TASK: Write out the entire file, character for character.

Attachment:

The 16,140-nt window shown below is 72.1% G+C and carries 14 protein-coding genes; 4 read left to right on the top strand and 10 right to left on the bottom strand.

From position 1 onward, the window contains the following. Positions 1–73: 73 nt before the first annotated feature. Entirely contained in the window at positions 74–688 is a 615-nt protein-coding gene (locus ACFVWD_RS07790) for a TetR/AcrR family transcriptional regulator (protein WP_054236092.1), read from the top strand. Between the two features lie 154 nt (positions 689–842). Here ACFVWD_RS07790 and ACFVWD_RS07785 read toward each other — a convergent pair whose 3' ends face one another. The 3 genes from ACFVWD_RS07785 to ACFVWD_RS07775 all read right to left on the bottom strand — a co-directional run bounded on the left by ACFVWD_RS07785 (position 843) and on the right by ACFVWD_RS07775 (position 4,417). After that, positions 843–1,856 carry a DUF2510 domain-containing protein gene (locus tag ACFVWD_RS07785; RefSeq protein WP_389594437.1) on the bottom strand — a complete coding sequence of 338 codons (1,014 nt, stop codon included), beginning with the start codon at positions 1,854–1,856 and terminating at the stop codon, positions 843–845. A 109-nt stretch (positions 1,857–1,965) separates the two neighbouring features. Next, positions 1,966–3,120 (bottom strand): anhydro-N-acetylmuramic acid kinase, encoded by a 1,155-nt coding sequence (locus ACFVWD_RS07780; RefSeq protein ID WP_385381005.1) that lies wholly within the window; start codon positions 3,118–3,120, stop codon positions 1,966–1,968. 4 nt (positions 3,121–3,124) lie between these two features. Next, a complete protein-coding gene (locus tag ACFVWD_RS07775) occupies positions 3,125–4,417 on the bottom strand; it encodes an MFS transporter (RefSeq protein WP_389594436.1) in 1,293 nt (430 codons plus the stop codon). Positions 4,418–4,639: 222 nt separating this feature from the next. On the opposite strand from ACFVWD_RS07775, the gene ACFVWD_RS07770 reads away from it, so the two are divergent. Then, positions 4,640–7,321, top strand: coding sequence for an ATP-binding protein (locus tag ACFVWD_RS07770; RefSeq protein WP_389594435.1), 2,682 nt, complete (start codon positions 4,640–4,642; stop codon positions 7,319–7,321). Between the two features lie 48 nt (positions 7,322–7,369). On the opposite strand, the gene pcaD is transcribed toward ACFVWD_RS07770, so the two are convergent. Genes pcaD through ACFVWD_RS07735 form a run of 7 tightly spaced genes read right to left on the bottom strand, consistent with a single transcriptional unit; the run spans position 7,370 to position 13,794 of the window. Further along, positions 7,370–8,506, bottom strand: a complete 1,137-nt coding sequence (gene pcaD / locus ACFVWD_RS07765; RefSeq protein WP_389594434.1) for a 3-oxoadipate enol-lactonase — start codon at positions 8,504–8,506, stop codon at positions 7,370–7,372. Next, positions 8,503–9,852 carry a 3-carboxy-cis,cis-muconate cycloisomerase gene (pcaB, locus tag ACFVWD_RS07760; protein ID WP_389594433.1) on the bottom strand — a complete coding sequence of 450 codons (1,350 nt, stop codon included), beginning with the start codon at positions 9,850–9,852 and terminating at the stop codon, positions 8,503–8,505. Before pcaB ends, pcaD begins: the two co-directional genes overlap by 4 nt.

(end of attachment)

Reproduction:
The 16,140-nt window shown below is 72.1% G+C and carries 14 protein-coding genes; 4 read left to right on the top strand and 10 right to left on the bottom strand.

From position 1 onward, the window contains the following. Positions 1–73: 73 nt before the first annotated feature. Entirely contained in the window at positions 74–688 is a 615-nt protein-coding gene (locus ACFVWD_RS07790) for a TetR/AcrR family transcriptional regulator (protein WP_054236092.1), read from the top strand. Between the two features lie 154 nt (positions 689–842). Here ACFVWD_RS07790 and ACFVWD_RS07785 read toward each other — a convergent pair whose 3' ends face one another. The 3 genes from ACFVWD_RS07785 to ACFVWD_RS07775 all read right to left on the bottom strand — a co-directional run bounded on the left by ACFVWD_RS07785 (position 843) and on the right by ACFVWD_RS07775 (position 4,417). After that, positions 843–1,856 carry a DUF2510 domain-containing protein gene (locus tag ACFVWD_RS07785; RefSeq protein WP_389594437.1) on the bottom strand — a complete coding sequence of 338 codons (1,014 nt, stop codon included), beginning with the start codon at positions 1,854–1,856 and terminating at the stop codon, positions 843–845. A 109-nt stretch (positions 1,857–1,965) separates the two neighbouring features. Next, positions 1,966–3,120 (bottom strand): anhydro-N-acetylmuramic acid kinase, encoded by a 1,155-nt coding sequence (locus ACFVWD_RS07780; RefSeq protein ID WP_385381005.1) that lies wholly within the window; start codon positions 3,118–3,120, stop codon positions 1,966–1,968. 4 nt (positions 3,121–3,124) lie between these two features. Next, a complete protein-coding gene (locus tag ACFVWD_RS07775) occupies positions 3,125–4,417 on the bottom strand; it encodes an MFS transporter (RefSeq protein WP_389594436.1) in 1,293 nt (430 codons plus the stop codon). Positions 4,418–4,639: 222 nt separating this feature from the next. On the opposite strand from ACFVWD_RS07775, the gene ACFVWD_RS07770 reads away from it, so the two are divergent. Then, positions 4,640–7,321, top strand: coding sequence for an ATP-binding protein (locus tag ACFVWD_RS07770; RefSeq protein WP_389594435.1), 2,682 nt, complete (start codon positions 4,640–4,642; stop codon positions 7,319–7,321). Between the two features lie 48 nt (positions 7,322–7,369). On the opposite strand, the gene pcaD is transcribed toward ACFVWD_RS07770, so the two are convergent. Genes pcaD through ACFVWD_RS07735 form a run of 7 tightly spaced genes read right to left on the bottom strand, consistent with a single transcriptional unit; the run spans position 7,370 to position 13,794 of the window. Further along, positions 7,370–8,506, bottom strand: a complete 1,137-nt coding sequence (gene pcaD / locus ACFVWD_RS07765; RefSeq protein WP_389594434.1) for a 3-oxoadipate enol-lactonase — start codon at positions 8,504–8,506, stop codon at positions 7,370–7,372. Next, positions 8,503–9,852 carry a 3-carboxy-cis,cis-muconate cycloisomerase gene (pcaB, locus tag ACFVWD_RS07760; protein ID WP_389594433.1) on the bottom strand — a complete coding sequence of 450 codons (1,350 nt, stop codon included), beginning with the start codon at positions 9,850–9,852 and terminating at the stop codon, positions 8,503–8,505. Before pcaB ends, pcaD begins: the two co-directional genes overlap by 4 nt.